4. Freedom Hosting, a specialist Tor web hosting service established in 2008, was proof positive that Tor is mostly used to disseminate child porn.
- Freedom Hosting, while certainly guilty of this crime, isn’t a good example of a good actor within the Tor network. Despite requests to have sites taken down, or reports by users, Freedom Hosting allowed all sites to remain up. This will always get you in trouble, and any Tor web hosting service should be aware of that.
5. Instead of using Tor, people can use VPNs, Github, and other platforms to maintain privacy.
- This is true, to a degree, but there are problems with this proclamation, and I can attest to this through first hand experience: when in China, all of my friends would get VPN services, but the contracts were always 1 day, 1 week, or by data usage — there were no long term contracts. When I asked my friends why this was, they explained that the Chinese government is constantly shutting down VPNs, so people always have to find a new one to maintain free access to the worldwide web. This can get expensive. This is where a tool like Obfs4, an obfuscated bridge that makes traffic appear as though it’s coming through Skype, becomes useful and can make a dissidents expenses significantly lower.
6. Tor is mostly child porn and drugs.
- Wrong. Most child porn and drugs deals occur through normal means. Currently, FaceBook is having extreme difficulty stomping out child pornography on their platform, and most drug dealers are too stupid/unimportant to bother using sophisticated privacy tools (the average drug dealer makes $24,000/yr and lives with their parents, according to Freakonomics).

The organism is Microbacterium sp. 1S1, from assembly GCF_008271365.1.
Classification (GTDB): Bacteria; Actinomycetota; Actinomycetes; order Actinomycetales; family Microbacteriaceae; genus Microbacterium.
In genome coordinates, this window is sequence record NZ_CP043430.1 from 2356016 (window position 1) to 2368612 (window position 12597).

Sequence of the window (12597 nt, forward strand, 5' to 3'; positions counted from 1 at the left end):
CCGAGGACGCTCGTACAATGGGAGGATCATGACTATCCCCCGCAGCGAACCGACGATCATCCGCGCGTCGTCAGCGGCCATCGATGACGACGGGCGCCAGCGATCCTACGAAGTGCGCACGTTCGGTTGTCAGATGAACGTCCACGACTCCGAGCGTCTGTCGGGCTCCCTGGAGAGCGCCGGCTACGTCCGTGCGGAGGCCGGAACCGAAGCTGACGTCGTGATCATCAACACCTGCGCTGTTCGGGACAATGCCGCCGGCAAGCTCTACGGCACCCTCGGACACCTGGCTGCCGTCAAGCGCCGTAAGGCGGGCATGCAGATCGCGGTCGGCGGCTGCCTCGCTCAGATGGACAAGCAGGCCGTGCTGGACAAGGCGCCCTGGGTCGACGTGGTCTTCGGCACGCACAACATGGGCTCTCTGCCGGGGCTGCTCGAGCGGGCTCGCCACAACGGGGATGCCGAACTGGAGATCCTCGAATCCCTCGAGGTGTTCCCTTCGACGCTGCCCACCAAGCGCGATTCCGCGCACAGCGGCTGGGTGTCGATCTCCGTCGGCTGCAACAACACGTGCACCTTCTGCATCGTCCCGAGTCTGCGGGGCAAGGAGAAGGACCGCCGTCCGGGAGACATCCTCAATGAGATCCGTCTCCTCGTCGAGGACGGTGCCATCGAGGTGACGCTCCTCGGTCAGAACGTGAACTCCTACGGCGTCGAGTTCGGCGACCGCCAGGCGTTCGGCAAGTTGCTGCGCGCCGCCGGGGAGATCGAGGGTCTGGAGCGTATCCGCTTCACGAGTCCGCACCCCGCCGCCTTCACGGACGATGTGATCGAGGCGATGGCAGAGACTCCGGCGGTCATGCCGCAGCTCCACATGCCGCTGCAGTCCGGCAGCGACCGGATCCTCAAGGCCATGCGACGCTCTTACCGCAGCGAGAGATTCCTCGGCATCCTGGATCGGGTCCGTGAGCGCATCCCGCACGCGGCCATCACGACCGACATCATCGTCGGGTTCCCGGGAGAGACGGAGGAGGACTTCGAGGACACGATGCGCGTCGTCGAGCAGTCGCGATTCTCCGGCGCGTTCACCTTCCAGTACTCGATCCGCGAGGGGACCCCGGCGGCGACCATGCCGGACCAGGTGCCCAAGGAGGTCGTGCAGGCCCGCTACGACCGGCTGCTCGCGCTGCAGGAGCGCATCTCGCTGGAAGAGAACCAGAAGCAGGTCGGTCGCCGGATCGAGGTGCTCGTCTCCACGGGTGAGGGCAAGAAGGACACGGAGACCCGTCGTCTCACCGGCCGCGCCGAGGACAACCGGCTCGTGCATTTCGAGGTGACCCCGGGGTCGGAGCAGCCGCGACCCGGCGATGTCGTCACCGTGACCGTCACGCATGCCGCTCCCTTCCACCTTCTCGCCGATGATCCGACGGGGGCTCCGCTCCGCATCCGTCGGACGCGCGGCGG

Why I am a Supporter of Tor
While I strike some as an anti-privacy advocate simply due to my stances on many cryptocurrencies, I am not. In fact, because I’ve been critical of multibillion-dollar corporations and multimillion net-worth people, I have a very distinct understanding as to why anonymity and privacy are important. I don’t suffer from a fear of repression or revenge these days, but seeing how people put bounties on Bitfinex’ed’s head, kill journalists throughout the world daily, and silence entire ethnic groups, I see precisely why privacy tools — particularly free ones, like the Tor Browser — are necessary. Not for criminals, not for spies, not for the US government.
For people being silenced or censored in other countries. For those that want to report bad behavior securely and anonymously. For dissidents and refugees.
You, reading this now — you don’t need Tor. And neither do I. And hopefully we never do. But, just like Chinese citizens, or those in Iran, or North Korea, one day we might, which is why it doesn’t hurt to learn how to use Tor for good.
Stay skeptical, friends.